BANFIELD: Again, yes.
BLOOM: This is all planned in advance. So don't say don't blame her for that.
BANFIELD: Danny - Danny Cevallos has a very good explanation for that.
BANFIELD: Because up until then I thought, oh, yes, if it was her own attorney, they're certainly trying to suggest, you know who she is, don't you? But it's not exactly that, in your opinion. It was laying the groundwork for who she isn't. What do mean by that?
DANNY CEVALLOS, CNN LEGAL ANALYST: Exactly. When you have your witness on the stand, you develop facts that are good for your case. And if you're asking her questions on direct, the jury wants to know a little bit about her. Here's what you need to know.
Let's get down to brass tacks, sympathy, pitying, asking a jury for pity has nothing to do with this case. This is a run of the mill DUI drug case. And the critical issue has nothing to do with pity. It has to do with whether or not her intoxication was voluntary or was it involuntary. The entire case comes down to that. If she voluntarily took that little blue pill or whatever pill it is -
JOEY JACKSON, HLN LEGAL ANALYST: (INAUDIBLE).
CEVALLOS: That's it, then she is on the hook.
BANFIELD: A whole other thing. Yes.
CEVALLOS: If she can establish that it was involuntarily that she took it accidentally, then she has a fighting chance. But be warned -
BANFIELD: But there's two -
CEVALLOS: These are hard to win cases.
BANFIELD: Joey -
BLOOM: But there's two parts.
BLOOM: There's the taking and then there's the knowledge once you have taken.
BLOOM: As minute goes by, another minute, another minute, knowing that you are now under the influence, even if there had been a mistake.
JACKSON: Innocent as charged. Listen, here's the reality.
BANFIELD: Ah (INAUDIBLE).
JACKSON: Look, in terms of why her father came up or anything else, whenever you do a case, you do need to lay the foundation to explain to everyone who your, you know, defendant is and what it's all about.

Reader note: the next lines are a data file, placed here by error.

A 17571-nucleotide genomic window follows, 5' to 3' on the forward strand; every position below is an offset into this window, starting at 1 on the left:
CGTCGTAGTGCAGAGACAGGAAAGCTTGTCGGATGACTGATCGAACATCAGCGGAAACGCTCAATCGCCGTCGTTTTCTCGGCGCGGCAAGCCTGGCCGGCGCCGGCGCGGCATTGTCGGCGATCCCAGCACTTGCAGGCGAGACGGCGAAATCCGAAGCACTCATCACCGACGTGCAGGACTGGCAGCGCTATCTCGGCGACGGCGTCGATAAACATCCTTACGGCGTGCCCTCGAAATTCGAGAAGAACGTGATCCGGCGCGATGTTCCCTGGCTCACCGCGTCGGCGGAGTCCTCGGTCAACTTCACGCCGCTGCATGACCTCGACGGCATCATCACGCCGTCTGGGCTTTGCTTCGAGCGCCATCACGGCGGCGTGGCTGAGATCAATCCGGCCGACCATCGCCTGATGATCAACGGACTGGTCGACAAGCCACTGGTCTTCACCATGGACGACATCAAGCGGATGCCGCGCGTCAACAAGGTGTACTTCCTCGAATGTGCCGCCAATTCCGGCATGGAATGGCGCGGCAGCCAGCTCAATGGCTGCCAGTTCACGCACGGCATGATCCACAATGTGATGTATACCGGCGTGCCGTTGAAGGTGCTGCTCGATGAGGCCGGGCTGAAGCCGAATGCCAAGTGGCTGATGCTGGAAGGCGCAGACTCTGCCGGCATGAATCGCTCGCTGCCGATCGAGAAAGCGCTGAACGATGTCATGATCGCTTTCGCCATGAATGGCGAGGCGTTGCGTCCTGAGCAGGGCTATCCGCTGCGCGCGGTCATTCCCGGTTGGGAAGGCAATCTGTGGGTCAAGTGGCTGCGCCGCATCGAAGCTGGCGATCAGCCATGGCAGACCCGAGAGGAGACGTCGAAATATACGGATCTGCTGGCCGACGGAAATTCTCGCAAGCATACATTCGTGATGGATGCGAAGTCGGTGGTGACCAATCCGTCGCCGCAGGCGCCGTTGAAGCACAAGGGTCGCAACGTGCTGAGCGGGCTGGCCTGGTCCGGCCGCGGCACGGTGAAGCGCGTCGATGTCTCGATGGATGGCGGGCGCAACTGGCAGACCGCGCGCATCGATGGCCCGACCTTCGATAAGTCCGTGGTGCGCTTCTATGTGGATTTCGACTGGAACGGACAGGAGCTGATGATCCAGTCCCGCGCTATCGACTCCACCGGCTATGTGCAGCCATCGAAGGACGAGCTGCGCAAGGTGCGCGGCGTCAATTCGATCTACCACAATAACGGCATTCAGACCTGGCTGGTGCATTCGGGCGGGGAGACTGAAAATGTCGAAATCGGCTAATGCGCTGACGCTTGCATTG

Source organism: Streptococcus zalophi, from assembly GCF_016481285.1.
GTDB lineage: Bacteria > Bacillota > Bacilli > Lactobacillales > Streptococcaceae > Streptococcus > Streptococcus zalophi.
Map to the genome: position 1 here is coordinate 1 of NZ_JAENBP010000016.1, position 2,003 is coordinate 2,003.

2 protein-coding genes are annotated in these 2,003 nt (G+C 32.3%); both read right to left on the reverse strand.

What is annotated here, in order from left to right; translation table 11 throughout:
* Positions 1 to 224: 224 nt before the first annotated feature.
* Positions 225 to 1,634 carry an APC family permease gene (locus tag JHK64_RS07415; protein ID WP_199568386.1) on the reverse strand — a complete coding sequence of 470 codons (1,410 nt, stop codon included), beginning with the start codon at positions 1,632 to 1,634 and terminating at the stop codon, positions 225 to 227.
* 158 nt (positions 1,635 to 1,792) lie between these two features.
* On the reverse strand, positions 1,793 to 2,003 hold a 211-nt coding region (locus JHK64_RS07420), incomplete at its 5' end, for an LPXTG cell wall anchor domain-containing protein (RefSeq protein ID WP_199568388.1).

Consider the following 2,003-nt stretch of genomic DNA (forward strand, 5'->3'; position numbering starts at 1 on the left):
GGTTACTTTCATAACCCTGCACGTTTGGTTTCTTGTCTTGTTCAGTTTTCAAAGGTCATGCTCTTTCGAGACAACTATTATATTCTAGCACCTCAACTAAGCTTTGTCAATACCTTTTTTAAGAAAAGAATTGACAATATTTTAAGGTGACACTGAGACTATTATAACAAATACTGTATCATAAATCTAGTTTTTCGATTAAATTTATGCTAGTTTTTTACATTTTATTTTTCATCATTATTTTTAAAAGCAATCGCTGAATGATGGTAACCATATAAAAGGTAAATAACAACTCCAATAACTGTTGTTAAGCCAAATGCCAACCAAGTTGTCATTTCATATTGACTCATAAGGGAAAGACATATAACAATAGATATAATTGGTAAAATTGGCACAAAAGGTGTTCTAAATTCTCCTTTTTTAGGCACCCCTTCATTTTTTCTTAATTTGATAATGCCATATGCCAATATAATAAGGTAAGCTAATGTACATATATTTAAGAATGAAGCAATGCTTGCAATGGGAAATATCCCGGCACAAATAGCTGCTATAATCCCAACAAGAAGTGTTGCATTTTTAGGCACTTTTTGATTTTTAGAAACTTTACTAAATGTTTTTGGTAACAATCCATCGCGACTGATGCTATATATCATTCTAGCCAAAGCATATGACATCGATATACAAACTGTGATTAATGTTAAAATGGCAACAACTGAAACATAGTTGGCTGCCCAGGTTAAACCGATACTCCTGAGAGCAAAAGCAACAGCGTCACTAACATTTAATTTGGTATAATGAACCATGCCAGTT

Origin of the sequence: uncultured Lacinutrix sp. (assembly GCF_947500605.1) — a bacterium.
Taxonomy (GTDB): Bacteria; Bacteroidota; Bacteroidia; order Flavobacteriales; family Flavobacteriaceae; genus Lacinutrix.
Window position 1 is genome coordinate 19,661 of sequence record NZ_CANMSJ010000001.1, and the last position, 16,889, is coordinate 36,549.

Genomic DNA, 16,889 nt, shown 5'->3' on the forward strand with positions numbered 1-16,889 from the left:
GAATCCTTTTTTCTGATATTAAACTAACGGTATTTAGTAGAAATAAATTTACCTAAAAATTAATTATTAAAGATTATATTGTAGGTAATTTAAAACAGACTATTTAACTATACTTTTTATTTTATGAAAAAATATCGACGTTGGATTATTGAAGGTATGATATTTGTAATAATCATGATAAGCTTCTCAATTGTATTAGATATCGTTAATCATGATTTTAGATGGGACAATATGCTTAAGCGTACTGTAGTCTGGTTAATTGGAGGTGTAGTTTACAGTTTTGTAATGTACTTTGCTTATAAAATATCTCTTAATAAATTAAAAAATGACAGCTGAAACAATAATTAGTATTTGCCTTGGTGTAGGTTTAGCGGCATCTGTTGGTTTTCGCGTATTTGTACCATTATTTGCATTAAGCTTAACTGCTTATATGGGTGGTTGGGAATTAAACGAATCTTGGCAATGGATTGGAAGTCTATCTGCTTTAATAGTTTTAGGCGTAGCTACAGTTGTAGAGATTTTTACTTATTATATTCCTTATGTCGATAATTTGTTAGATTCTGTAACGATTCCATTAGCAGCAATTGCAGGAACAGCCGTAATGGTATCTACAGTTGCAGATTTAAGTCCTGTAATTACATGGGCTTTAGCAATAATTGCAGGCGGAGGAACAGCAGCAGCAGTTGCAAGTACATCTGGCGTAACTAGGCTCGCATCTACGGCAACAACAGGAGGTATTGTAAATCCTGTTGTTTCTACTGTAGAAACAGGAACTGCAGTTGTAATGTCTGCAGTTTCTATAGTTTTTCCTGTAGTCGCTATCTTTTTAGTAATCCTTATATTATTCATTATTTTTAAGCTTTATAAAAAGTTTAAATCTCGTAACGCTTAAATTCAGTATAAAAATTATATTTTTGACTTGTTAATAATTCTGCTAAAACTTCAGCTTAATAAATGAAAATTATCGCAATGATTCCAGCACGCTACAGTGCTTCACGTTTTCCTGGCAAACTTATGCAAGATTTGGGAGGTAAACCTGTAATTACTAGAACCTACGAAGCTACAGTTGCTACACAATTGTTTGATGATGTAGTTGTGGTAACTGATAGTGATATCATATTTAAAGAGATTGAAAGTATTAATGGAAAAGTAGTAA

Now, I want to talk about this momentarily. The reality is, is that everyone needs to be treated equally. I get it. I understand it. And celebrities should not have preferential treatment.
At the same time, celebrities should not be persecuted because they are celebrities. And the fact is, is that being an effective prosecutor, Ashleigh, is not always about being tough on crime. It's about being fair. It's about being just. And it's about doing what's appropriate under the appropriate circumstances.
Here you have a 54-year-old woman who has done nothing but things that are favorable for her country. Here you have a woman whose never been arrested before. We're not talking about crack. We're not talking about driving while you're drunk. We're talking about mistakenly taking an Ambien. And as a defense attorney -
BLOOM: Well, that's (INAUDIBLE) what she says.
JACKSON: That's what she says. But what we do as defense attorneys is we go into the district attorney's office and we prophet this to them and we say, this is what happened. And I would dare say that if it had not been for her celebrity, this would not even be at trial and it shouldn't be a trial and so prosecutors need to --
BLOOM: But how do you know she wasn't offered three months of a suspended sentence? How do you know that? And she refused to take it.
JACKSON: Well, the fact is, if it's a criminal -- but if it's a criminal trial, usually people fight, at least it's a fair point, but people fight generally because their back's against the wall. Because you're saying I'm a criminal where I have an alternative explanation. So I would have to believe a proper inference would be that she did not get a reasonable plea that would deem her a non-criminal. This should not be prosecuted.
BANFIELD: You know, Danny pointed - Danny pointed out something to me that I hadn't seen in the evidence so far and that was that her daily schedule had her headed to the gym.
JACKSON: Definitely (ph).
BANFIELD: And all I can say is, who takes an Ambien -
JACKSON: Before going to the gym.
BANFIELD: To go to the gym unless they mistakenly pick the Ambien bottle up instead of the thyroid medication.
JACKSON: Which look the same. Did you see them side-by-side?
BANFIELD: They were identical - they were identical CVS bottles.
BLOOM: OK, but -
BANFIELD: I've got to wrap it there, but quickly.
BLOOM: I think she wins that, but she doesn't win that she didn't know after she took it that she was tired (ph). And she doesn't get a pass -
JACKSON: She should win the case.
BLOOM: (INAUDIBLE) driving drunk, even if she is a Kennedy.
CEVALLOS: Retroactive amnesia.
BANFIELD: Turns out the prosecutor's own expert had to concede on the stand yesterday that once the Ambien kicked in, she might not have actually realized that she was driving under the, you know, influence of Ambien. (INAUDIBLE).
CEVALLOS: Retroactive - it's called retroactive amnesia.
BLOOM: After 10 years of taking it, she didn't know the effects on her?
JACKSON: Be reasonable, prosecutors.
BANFIELD: When I take an Ambien, I'm out. And I'm out now.
Hold on, guys, Lisa, Danny and Joey, standby. I've got lots more on the docket here.